Fresh All Natural Chocolates from Vermont

Chocolate Pairings

Organic Chocolate Truffles for Pairing

Six Steps to Chocolate Tasting

There is no one correct way to pair chocolate with beer, wine or cheese. We have experimented over the years and have come up with some terrific combinations that we are happy to share with you (look to the left for links to different pairings).

Here are some tasting steps that will help you delve deeper into the flavor combinations of what you are eating. We encourage you to try out your own pairings — you never know what new taste combinations you may discover!

1. Appearance

Study the look and color of the chocolate. If tempered, it should have a smooth, high-sheen look. If grey/white, then the chocolate has bloomed — the fats or sugars have migrated to the surface of the chocolate leaving a whitish residue. This is due to a change in humidity or temperature. Click to learn more about storing chocolate.

2. Break:

Properly tempered chocolate should have a good, clean snap.

3. Aroma:

Smell the broken piece. Identify the fragrances. Milk chocolate may have a milky, vanilla smell. Remember that you cannot smell “sweet.” Dark chocolate may have more of a chocolate aroma. Unfermented beans smell like burnt rubber. Beans stored in humid areas can smell like grass or burlap. Beans dried over wood fires smell smoky.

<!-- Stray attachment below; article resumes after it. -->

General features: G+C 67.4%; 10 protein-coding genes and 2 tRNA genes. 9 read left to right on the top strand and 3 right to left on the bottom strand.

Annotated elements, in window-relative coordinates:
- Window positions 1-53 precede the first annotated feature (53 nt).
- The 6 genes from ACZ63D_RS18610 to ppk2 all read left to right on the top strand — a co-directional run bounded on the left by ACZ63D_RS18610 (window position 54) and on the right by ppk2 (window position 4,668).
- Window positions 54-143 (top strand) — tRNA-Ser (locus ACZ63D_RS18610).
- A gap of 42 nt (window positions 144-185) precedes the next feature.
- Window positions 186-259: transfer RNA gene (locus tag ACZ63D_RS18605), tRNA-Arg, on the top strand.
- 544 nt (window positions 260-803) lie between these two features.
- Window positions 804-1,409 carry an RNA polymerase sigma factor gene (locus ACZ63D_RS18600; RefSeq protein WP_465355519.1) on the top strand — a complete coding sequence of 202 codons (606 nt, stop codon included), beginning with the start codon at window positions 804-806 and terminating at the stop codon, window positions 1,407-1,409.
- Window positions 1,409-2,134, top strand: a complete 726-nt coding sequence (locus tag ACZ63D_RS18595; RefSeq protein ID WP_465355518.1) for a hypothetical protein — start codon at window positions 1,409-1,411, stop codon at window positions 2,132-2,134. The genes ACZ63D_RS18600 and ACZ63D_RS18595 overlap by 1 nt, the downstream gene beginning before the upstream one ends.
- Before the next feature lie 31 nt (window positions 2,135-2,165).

4. Texture:

How does the chocolate feel in your mouth?

Does it have a quick melt or slow melt? A smooth or chalky consistency?

Temperature Notes:

  • Chocolate melts at body temperature, at the moment you put it in your mouth.
  • Compound coatings do not melt at body temperature and lack a high cocoa butter content
  • A quick melt is desirable

5. Taste:

What “notes” do you taste in the different stages (beginning, middle, finish)?

There are four basic tastes (some say five, including "Umami" -- but this does not apply to chocolate):

  • Sweet: at the tip of your tongue
  • Sour: along the front sides of your tongue
  • Salt: along the back sides of your tongue
  • Bitter: at the back of your tongue

Sweet, sour, salt, and bitter cannot be smelled. Usually when someone says something smells sweet, they really smell vanilla.

Here are some commonly used terms in tasting:

  • Fruity/citrus/berry
  • Buttery/sweet (cashews)
  • Moldy/musty/earthy
  • Floral/spicy
  • Brown fruit (raisins/prunes/red fruit)
  • Nutty/buttery (macadamia nuts)
  • Lactic sour (sour cream/cream cheese)
  • Caramel/caramelized or burnt sugar
  • Astringent (unripe fruit)

6. Evaluate:

What did you like or dislike about the product?